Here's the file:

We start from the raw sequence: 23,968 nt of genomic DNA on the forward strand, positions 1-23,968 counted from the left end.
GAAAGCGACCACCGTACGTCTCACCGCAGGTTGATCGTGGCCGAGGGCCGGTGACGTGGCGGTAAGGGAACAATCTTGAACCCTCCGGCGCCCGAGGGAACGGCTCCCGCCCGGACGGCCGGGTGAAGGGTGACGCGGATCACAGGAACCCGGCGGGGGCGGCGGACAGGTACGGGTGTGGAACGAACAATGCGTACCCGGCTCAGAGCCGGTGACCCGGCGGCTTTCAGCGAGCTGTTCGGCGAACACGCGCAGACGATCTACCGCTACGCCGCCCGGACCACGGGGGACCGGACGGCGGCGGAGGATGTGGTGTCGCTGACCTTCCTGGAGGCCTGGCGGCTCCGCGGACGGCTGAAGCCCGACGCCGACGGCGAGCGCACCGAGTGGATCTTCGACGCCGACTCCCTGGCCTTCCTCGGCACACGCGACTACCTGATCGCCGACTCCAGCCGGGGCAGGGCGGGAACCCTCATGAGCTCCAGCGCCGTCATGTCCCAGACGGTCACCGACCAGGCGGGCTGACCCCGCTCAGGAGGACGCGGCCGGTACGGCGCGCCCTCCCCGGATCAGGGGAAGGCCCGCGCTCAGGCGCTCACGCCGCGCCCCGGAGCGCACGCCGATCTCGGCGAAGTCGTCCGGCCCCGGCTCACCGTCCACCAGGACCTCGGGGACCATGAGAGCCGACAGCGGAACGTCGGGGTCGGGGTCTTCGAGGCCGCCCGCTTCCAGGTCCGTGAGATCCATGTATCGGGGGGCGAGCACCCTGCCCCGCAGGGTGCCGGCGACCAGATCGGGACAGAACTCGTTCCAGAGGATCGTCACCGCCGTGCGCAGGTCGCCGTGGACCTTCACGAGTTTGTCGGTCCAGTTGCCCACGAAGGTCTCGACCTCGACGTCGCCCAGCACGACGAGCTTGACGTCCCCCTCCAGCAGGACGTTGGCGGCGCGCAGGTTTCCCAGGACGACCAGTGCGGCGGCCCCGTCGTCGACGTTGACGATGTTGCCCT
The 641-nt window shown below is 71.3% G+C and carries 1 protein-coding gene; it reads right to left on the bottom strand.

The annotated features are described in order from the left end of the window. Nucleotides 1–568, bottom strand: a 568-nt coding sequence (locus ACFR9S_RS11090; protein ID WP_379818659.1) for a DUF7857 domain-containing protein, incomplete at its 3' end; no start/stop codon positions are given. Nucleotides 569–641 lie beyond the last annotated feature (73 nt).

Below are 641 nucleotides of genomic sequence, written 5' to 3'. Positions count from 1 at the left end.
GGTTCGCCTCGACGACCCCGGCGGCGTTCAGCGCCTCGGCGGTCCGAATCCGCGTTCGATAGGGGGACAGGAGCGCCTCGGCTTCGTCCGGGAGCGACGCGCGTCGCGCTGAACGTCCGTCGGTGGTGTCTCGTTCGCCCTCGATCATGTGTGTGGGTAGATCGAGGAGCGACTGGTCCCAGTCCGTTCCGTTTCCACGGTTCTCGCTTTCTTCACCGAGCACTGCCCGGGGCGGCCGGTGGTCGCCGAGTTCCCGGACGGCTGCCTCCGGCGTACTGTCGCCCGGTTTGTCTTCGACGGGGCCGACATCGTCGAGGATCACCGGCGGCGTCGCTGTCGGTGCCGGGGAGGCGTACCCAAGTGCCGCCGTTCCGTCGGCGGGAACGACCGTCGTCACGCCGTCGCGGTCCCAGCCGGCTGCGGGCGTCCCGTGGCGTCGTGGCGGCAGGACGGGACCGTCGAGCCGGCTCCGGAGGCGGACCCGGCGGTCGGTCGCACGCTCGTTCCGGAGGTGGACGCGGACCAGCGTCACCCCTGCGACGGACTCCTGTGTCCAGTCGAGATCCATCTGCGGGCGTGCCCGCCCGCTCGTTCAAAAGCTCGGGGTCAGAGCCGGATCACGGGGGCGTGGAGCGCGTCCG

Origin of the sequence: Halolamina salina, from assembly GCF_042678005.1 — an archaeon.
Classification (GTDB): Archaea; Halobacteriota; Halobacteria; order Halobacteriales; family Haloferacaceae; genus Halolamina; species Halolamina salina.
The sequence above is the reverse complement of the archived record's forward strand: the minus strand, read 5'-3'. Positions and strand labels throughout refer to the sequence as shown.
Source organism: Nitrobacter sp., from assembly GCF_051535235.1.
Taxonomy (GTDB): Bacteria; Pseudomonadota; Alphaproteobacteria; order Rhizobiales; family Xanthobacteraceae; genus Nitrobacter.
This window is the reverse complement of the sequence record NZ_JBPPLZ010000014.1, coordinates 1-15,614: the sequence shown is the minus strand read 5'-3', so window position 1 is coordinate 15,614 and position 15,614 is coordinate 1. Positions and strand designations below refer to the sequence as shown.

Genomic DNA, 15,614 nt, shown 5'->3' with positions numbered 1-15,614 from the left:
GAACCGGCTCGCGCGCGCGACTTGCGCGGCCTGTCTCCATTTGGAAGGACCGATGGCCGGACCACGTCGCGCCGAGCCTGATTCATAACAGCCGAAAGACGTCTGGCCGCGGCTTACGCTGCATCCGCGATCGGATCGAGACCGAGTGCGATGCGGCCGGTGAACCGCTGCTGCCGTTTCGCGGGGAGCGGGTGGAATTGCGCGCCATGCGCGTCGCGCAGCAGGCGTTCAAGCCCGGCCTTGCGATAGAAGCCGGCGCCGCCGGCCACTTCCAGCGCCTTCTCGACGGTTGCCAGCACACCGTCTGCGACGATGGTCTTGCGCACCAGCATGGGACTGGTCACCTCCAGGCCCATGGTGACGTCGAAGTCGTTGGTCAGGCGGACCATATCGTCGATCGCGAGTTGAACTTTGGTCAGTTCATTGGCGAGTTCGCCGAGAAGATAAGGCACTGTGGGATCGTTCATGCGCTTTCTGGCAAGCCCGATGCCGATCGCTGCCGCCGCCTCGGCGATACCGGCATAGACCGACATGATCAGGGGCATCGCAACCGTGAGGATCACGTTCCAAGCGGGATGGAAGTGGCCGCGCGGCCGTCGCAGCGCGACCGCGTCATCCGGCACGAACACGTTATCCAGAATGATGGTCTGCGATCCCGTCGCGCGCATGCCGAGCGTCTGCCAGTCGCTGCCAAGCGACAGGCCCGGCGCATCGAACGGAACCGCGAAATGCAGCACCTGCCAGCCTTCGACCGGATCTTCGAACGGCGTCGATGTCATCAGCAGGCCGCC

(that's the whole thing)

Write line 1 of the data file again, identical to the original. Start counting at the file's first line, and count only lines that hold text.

We start from the raw sequence: 23,968 nt of genomic DNA on the forward strand, positions 1-23,968 counted from the left end.